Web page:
Call for EU to better define its environmental targets regarding light transport vehicles

24.05.18 | News
Johannes Jansson/
The Nordic Council wants to see better definition in the wording of the European Commission’s proposed legislation for new carbon dioxide standards for light transport vehicles.

In a letter to members of the European Parliament’s Committee on the Environment, Public Health and Food Safety – which will this week submit its views to the European Parliament on the European Commission’s proposed legislation on new CO2 requirements for light vehicles – the Nordic Council has called on the EU to maintain its position as the world’s leading producer of transport, and to demonstrate stronger leadership in efforts to combat climate change.

While the European Commission is aiming for a reduction in emissions from new light transport vehicles of 15% by 2025, and 30% by 2030, the Nordic Council is proposing a 30% reduction by 2025 and a 50% reduction by 2030.

“We need to make our requirements for the automotive industry stricter if we’re to realise our goals for the transport sector and fulfil the objectives of the Paris Agreement. Carbon dioxide emissions have continued to increase in the EU, and we must put a stop to this,” says Lars Tysklind, chair of the Nordic Council’s Committee for a Sustainable Nordic Region.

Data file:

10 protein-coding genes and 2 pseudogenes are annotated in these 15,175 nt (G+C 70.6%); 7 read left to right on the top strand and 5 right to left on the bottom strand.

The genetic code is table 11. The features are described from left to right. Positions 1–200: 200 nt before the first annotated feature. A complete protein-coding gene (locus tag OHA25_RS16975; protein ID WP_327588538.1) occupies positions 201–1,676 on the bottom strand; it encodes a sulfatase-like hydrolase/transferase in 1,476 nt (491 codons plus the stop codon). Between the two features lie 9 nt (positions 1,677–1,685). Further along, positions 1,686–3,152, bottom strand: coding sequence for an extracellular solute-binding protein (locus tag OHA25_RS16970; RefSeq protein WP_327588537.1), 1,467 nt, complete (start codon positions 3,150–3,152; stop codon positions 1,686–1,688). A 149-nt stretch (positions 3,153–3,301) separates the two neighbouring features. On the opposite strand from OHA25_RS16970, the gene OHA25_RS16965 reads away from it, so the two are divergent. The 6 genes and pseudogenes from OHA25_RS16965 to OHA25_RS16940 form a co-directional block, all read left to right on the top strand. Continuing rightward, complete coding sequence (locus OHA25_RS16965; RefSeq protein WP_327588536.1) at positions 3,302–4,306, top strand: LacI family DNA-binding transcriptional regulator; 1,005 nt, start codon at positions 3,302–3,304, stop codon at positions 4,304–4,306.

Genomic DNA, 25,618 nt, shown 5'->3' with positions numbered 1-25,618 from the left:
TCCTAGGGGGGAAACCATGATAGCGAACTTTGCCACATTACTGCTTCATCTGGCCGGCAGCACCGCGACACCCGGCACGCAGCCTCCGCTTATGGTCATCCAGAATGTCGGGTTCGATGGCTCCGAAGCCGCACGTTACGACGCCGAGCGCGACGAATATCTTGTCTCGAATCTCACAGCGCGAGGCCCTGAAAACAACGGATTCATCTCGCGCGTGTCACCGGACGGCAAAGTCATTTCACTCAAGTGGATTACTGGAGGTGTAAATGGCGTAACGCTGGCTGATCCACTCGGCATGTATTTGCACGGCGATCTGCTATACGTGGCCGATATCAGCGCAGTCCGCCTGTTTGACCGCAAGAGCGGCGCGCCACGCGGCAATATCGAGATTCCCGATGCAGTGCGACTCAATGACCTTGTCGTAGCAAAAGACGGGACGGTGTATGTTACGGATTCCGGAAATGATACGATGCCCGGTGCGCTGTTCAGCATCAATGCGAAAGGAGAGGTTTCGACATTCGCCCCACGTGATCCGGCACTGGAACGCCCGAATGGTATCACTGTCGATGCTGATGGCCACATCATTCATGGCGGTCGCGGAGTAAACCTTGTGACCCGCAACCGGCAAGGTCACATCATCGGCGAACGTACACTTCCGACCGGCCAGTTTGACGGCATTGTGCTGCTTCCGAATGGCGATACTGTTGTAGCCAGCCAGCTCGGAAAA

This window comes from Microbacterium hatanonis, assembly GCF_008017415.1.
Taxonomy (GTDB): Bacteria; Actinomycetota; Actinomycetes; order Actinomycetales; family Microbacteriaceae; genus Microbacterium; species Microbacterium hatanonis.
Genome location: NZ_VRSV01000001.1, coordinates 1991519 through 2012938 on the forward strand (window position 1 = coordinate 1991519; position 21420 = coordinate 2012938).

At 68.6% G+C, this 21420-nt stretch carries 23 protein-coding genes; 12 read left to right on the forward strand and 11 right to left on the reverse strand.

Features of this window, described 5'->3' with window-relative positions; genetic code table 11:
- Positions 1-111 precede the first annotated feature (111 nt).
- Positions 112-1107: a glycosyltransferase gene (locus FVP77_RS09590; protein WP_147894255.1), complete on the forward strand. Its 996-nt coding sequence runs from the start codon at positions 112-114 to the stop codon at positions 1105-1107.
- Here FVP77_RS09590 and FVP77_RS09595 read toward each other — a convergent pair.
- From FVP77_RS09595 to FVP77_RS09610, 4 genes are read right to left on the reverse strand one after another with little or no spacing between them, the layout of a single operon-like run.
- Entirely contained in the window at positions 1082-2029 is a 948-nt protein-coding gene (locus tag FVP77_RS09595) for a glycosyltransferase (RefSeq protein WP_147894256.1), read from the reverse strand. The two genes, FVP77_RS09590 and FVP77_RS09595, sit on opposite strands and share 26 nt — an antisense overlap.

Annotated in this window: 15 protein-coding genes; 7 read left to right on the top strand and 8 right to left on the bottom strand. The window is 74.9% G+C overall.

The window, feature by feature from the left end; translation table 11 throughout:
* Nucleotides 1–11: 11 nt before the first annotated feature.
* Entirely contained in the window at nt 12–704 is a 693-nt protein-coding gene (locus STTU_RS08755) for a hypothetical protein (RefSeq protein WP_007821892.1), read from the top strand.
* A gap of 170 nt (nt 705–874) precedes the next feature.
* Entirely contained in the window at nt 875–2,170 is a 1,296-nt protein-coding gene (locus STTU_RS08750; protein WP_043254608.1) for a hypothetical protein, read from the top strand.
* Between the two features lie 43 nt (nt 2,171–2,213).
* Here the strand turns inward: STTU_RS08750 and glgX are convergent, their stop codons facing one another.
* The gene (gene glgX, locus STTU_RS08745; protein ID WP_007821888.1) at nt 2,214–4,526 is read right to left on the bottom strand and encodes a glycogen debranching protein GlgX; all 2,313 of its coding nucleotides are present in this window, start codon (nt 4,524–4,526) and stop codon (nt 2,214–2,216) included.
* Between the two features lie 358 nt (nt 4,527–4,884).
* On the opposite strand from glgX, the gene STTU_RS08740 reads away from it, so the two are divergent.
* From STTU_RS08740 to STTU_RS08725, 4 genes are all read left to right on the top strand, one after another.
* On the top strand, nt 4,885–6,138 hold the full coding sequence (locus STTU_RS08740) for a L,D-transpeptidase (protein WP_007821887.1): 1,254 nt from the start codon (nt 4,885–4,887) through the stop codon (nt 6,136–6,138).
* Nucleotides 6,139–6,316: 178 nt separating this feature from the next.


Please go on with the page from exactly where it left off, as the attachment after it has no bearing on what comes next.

In addition, the Nordic Council proposes that production targets for the proportion of low-emission vehicles should be supplemented with a mandatory production target for the proportion of zero-emission vehicles which, according to the Nordic Council, could be 10% by 2025, and 20% by 2030.

The council stresses the importance of not basing future legislation on calculations relating only to the finished vehicle, but on emissions calculations over the vehicle’s entire lifecycle, i.e. even during its production.

“The stricter emissions targets proposed by the Nordic Council are in line with the national targets of the Nordic countries. We therefore call on the Nordic environment and climate ministers to support these higher targets proposed by the council in both internal EU negotiations and in dialogue with other EU and EEA Member States,” concludes Tysklind.

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